AEW’s first World Tag Team Champions are SCU. Scorpio Sky and Frankie Kazarian are enjoying a big push in the new company, but the past always has an ability of creeping up on you.

Scorpio Sky spoke to Chris Van Vliet about some homophobic tweets that he sent out 17 years ago. True, nothing on the internet really ever goes away, but he opened up about these poor social media decisions and owned them. It is not who he is now and Sky certainly learned from the situation.

“I had some bad decisions that I made where I said some things on Twitter that I shouldn’t have said that were very, very inappropriate and ignorant, actually, and it came off as homophobic, and that’s a very down point of my career, something I look back on with a lot of regret and at the same time though, I learned a lot from it and I definitely can look back, here we are, this is almost going on ten years later.”

Those tweets resurfaced as AEW made the announcement that they had signed Sonny Kiss and Nyla Rose. Scorpio Sky regrets those old tweets and opened up about this situation in full candor.


“I’ve learned a lot from it and I’m definitely a different person now than I was then, and I learned that there is certain language that is completely unacceptable and not only in the public eye, but in your personal life as well, and so, it’s a situation that I’m very embarrassed about and I look back with a lot of regret but at the same time, I learned from it and became a better person and a more understanding person.”

“There was a situation where not too long after we signed with AEW, someone tweeted at Nyla Rose and Sonny Kiss, and they said, ‘How do you feel about having this guy in the company’ and, you know, I don’t care if someone takes a shot at me, but to try and make someone else feel uncomfortable, I thought was kind of a real low shot.”

“So I reached out to them. I didn’t really know them that well at the time but I reached out to them. I said, ‘Hey, I had some things that I said almost ten years ago that I’m very embarrassed about and it was very ignorant and very inappropriate and I’m a different person today than I was then and I never want you to feel uncomfortable around me and we can always talk’, and they couldn’t have been more understanding and open and in my corner and to this day, the three of us are just great close friends.”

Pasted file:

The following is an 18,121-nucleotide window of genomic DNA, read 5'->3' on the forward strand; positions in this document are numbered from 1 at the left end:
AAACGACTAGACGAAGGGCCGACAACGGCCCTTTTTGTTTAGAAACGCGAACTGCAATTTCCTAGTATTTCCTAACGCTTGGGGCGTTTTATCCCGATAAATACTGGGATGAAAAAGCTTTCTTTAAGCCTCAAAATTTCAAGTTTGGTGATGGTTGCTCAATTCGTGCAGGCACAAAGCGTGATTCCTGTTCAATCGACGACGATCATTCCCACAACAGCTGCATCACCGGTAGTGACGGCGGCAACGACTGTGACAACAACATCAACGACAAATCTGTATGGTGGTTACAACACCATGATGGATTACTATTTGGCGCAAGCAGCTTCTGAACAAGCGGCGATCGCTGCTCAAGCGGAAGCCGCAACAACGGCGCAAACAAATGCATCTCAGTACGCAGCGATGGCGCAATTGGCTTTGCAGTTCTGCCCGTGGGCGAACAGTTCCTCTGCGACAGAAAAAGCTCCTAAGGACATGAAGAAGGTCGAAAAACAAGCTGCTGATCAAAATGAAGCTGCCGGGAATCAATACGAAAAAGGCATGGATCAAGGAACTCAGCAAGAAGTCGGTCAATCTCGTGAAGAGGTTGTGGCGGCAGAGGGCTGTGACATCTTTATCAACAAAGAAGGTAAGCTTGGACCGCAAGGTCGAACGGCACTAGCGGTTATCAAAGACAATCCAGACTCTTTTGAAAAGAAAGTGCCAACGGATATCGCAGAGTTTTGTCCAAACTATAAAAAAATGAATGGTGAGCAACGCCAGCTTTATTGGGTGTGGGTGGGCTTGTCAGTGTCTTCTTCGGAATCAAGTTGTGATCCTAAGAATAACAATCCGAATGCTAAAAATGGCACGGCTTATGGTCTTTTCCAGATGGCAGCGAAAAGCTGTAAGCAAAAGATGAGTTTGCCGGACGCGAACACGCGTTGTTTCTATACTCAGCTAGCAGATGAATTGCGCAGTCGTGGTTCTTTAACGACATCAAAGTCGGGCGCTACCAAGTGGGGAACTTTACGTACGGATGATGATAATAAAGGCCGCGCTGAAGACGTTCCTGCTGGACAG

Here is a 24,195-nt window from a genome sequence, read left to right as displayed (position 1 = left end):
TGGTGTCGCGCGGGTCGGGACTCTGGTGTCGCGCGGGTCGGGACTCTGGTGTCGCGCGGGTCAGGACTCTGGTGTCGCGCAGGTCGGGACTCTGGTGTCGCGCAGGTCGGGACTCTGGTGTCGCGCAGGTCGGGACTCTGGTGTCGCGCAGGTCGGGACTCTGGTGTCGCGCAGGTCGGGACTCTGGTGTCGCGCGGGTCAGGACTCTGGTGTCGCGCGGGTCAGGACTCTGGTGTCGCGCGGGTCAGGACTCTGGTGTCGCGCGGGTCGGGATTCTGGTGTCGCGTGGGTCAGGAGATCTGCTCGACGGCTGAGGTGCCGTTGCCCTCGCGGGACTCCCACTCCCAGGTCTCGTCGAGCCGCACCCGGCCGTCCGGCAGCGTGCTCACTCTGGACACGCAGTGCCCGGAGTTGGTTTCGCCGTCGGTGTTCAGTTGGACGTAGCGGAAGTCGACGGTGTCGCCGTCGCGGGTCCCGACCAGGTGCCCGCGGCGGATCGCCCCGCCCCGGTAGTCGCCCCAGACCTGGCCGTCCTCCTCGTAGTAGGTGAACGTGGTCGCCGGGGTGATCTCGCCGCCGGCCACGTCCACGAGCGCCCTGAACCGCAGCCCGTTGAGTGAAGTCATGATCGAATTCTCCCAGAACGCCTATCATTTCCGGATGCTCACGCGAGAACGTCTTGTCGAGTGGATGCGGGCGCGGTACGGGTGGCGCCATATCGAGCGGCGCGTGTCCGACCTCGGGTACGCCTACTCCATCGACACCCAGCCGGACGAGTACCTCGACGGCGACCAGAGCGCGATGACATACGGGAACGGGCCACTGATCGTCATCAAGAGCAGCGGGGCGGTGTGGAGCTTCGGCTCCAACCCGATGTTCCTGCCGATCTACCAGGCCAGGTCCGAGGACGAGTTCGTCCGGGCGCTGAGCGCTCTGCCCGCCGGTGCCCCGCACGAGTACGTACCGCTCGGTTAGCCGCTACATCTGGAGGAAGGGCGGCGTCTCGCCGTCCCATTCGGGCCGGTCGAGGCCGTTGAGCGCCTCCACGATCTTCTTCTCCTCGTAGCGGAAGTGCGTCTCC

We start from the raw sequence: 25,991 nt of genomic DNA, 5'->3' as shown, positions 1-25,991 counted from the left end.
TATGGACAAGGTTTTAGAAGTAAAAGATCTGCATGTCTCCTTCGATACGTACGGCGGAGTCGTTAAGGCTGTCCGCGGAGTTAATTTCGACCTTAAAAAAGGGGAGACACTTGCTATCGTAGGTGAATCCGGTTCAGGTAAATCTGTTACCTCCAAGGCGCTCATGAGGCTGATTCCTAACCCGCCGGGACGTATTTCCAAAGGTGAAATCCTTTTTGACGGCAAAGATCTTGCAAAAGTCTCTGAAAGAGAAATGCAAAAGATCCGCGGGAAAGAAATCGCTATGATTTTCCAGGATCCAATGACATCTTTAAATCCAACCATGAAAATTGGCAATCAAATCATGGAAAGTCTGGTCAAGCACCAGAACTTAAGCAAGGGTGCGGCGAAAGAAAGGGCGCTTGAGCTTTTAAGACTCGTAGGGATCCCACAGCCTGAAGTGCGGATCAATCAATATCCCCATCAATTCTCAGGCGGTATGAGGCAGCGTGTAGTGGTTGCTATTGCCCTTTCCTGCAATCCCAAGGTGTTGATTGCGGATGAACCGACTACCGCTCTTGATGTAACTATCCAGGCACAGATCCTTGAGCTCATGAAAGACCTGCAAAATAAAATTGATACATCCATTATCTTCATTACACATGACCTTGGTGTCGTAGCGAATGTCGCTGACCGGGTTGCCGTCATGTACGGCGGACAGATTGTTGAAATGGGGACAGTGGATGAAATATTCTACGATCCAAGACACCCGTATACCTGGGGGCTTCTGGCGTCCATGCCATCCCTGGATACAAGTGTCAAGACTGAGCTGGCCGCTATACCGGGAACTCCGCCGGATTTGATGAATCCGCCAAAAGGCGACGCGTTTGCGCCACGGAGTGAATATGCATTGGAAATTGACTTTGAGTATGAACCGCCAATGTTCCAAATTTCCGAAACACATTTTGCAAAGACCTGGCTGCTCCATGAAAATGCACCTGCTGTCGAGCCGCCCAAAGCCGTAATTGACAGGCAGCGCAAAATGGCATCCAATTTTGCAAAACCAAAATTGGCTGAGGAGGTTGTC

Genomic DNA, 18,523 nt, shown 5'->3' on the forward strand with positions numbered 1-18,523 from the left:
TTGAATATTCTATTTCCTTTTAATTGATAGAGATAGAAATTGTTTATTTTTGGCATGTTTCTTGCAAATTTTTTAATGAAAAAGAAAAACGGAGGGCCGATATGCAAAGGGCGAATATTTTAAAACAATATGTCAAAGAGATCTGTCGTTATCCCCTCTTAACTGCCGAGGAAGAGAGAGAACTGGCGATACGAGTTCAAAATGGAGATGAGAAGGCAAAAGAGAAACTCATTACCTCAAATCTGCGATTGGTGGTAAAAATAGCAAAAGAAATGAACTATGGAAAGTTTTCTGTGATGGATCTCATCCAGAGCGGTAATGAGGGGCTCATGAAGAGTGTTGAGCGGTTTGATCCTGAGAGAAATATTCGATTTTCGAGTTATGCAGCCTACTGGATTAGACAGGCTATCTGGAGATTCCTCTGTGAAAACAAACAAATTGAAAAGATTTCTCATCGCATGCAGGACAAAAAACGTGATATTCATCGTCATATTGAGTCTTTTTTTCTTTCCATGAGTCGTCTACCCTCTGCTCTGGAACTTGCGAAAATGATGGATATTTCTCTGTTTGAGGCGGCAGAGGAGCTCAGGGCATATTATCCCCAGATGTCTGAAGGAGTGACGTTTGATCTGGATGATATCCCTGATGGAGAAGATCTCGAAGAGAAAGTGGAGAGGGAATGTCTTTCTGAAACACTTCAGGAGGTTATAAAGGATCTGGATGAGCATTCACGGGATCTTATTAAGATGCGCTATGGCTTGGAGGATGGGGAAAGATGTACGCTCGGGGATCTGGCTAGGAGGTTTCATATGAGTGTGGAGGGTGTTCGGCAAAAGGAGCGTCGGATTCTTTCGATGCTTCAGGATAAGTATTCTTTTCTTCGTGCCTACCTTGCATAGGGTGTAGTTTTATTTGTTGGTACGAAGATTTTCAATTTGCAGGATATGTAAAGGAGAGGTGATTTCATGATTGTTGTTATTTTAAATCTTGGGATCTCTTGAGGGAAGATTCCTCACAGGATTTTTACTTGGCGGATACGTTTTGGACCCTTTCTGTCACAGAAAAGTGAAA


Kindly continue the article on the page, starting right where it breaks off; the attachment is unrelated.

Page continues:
Scorpio Sky is a different person than who he was when sending out those tweets so long ago. It is possible for someone to change and a lot has happened in the past decade to change Sky’s perception.

“It’s been almost 10 years and, you know, I can’t say it enough: I’m a different person. I look back at those tweets. I embarrassed myself. I embarrassed my family. It’s one of those things where I’m going to have to live with it for the rest of my life. I’m going to look back when I’m 70 years old, the same way I do now, and think ‘what an idiot.’ Not an idiot for saying it publicly, but an idiot for just saying it… that is wrong in itself. That’s something you just definitely can’t do.

“There’s so much pain and anguish behind that word, and people that have really suffered the same way that my people have suffered. I like to think about is as we are all human beings and if your people suffered and my people suffered and we’re all in this together. Life is hard enough. We don’t need to make it harder on each other.”

Hopefully, Scorpio Sky being this open about his past mistakes will encourage others to do the same. It’s not a bad thing to learn from your mistakes as long as change occurs. It certainly appears that Scorpio Sky has done a lot of learning and growing in the 17 years since he hit the “send” button on those social media posts.

Thanks to Out Sports for the quote

Felix Upton

Felix Upton is a seasoned writer with over 30 years of experience. He began his career writing advertisements for local newspapers in New York before transitioning to publishing news for Ringside News. His expertise includes writing, editing, research, photo editing, and video editing. In his free time, he enjoys bungee jumping and learning extinct languages.

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